Preparing for the journey: Besides laying down fat reserves, migrating birds also need to eat a lot to fuel their regular feather moults. Their feathers must be in tip-top condition for their long trips. Different species moult at different times; for most shorebirds it is just after breeding and before the migration to wintering grounds.

How do migrating birds find their way?
Studies suggest birds orientate themselves to the compass points using the position of the sun during the day, and the stars at night. They can also sense magnetic north. In addition they use other clues such as visual layout of the land, smell (of the sea), sound (waves on shores, winds through mountain passes).
The most amazing aspect of bird migration is that the location, route and perhaps even the techniques are hard-wired into their brains. Many migrating birds abandon their young as soon as they fledge, and a short time later, the young make the migration on their own.

Threats to migrating birds: Sadly, in addition to surviving storms and bad weather, exhaustion and other natural obstacles, migrating birds are increasingly face human threats. Habitat destruction that affects staging posts handicap their ability to re-fuel. These include draining wetlands, cutting down forests. Pollution of the sea, water and air also affects them. Migrating birds are also distracted and killed by lit-up skyscrapers, lighthouses and other unnatural man-made formations that mislead them. Sadly, many migrating birds are also hunted, for food, and for sport or superstitious reasons.

LINKS

  • BirdWatch Ireland: Migration-changing with the seasons: excellent explanation of migration with maps of migration in Europe and Africa; and excellent illustrations of how birds migrate plus details of experiments to highlight their talents; the effects of man on bird migration.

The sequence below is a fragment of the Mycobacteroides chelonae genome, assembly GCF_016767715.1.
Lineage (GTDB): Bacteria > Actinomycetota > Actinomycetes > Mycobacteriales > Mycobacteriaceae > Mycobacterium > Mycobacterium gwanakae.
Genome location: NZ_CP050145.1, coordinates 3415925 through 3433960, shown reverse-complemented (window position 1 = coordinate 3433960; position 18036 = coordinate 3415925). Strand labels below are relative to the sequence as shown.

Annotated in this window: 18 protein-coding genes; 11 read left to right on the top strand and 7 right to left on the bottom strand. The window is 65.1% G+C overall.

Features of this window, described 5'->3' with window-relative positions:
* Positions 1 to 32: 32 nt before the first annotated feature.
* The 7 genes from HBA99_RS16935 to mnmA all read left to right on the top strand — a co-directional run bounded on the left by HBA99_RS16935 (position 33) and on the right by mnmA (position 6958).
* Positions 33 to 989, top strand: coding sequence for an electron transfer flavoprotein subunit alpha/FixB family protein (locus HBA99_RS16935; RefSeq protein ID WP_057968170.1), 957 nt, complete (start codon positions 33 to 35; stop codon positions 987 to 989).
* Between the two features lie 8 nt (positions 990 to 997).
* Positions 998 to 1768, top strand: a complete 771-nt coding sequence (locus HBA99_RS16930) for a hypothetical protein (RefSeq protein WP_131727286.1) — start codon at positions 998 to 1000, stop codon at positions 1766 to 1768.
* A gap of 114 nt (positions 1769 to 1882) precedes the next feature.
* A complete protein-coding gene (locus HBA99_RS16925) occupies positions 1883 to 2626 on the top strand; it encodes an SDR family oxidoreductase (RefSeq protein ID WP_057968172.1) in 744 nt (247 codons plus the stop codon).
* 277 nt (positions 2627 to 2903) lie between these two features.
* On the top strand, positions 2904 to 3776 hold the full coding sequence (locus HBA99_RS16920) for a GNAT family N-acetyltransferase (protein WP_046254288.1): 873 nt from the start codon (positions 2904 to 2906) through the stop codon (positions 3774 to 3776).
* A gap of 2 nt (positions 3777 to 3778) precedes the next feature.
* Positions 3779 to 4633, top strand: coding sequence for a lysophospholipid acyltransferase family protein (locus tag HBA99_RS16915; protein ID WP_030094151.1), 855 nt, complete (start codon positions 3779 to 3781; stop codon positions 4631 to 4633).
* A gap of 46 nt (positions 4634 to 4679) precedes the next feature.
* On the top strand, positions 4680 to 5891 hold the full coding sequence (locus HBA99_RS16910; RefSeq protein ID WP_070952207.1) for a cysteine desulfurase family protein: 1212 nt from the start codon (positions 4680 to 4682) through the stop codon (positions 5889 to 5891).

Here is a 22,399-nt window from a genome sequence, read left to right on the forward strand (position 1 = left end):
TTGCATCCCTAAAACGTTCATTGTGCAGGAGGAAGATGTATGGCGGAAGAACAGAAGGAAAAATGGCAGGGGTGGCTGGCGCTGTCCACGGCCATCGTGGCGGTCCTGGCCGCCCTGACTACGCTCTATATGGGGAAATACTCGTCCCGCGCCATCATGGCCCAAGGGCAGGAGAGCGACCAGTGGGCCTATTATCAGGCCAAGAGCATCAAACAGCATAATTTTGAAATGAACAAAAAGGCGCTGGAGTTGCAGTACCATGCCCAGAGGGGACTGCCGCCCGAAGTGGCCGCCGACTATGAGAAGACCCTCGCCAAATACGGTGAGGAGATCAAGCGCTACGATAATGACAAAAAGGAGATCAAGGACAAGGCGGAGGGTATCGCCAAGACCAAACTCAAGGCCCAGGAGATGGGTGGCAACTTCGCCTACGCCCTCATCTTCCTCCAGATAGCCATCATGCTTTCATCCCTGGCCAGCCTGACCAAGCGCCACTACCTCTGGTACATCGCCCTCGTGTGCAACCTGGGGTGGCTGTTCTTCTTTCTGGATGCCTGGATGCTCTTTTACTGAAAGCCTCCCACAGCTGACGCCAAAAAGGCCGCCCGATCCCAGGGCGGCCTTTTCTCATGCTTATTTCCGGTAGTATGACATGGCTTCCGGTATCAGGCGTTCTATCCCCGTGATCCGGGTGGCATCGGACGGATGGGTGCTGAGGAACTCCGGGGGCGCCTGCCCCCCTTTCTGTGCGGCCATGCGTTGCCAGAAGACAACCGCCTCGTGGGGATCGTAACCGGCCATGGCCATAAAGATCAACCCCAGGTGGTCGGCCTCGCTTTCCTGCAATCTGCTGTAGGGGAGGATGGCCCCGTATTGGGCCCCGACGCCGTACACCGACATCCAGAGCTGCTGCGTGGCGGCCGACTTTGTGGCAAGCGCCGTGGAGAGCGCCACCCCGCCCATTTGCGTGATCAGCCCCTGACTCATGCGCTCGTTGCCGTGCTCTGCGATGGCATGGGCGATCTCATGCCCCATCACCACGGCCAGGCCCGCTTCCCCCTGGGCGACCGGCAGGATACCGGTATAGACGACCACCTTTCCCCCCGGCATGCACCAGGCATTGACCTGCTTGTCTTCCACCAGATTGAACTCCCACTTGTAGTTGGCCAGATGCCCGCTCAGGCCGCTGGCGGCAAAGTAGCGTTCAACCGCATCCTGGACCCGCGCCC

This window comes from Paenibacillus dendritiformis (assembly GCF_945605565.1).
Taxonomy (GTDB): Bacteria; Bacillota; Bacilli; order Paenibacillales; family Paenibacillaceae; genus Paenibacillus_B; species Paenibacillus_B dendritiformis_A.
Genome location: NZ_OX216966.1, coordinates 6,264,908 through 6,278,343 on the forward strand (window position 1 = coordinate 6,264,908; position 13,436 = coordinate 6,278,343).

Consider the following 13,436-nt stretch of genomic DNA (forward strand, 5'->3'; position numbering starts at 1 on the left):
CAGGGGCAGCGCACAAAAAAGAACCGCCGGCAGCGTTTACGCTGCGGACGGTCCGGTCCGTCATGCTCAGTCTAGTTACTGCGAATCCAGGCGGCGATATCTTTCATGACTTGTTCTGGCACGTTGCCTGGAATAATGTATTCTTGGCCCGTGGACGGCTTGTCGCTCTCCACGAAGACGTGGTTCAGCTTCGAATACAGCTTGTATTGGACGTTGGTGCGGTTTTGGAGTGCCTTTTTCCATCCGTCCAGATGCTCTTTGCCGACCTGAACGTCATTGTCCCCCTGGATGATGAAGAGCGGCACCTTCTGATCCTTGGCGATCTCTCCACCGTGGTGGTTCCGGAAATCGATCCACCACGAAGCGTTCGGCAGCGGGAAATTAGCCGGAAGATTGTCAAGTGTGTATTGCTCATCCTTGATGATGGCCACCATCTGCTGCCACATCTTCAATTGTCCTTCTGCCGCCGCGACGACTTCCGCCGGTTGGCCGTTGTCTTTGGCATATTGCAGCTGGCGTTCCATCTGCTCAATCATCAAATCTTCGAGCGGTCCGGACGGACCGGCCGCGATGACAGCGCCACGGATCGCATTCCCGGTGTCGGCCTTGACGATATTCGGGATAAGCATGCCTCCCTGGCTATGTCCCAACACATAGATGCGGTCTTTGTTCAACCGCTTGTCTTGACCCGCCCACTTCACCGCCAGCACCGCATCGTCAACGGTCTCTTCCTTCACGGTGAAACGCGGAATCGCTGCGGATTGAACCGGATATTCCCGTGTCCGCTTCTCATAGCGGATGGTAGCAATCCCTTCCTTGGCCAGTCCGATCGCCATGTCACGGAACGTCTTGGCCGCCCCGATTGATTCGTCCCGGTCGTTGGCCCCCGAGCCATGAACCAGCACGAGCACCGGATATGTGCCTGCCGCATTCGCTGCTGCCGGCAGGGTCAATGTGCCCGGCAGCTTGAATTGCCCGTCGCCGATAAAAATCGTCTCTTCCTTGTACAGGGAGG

• Northern Prairie Wildlife Research Center: Migration of Birds, based on the book by by Frederick C. Lincoln; Tons of details about bird migration in the Americas; origin and evolution, how scientists study bird migration, migration routes and patterns, and lots lots more.
  • The Why Files: lots of details about bird migration in the Americas; why and how they do it and threats to migratory birds.
  • Birding.About.com: lots of details about why and how birds migrate, with examples, details and maps about migration in the Americas.
  • Audubon Society: Bird Migration Facts with lots of details on why wetlands are crucial for migrating birds.
  • The National Aviary: a brief description of why birds migrate.
Websites on the East Asian Flyway

  • Scribbly Gum on the Australian Broadcasting Corporation website: links to waders and the East Asia Flyway

REFERENCES
  To buy these references & others, visit
Nature's Niche

  • Jonathan Elphick (ed.), "Collin Atlas of Bird Migration: Tracing the Great Journeys of the World's Birds", Harper Collins, 1995
  • David Attenborough, "The Life of Birds", Princeton University Press, 1998.
 
By Ria Tan, 2001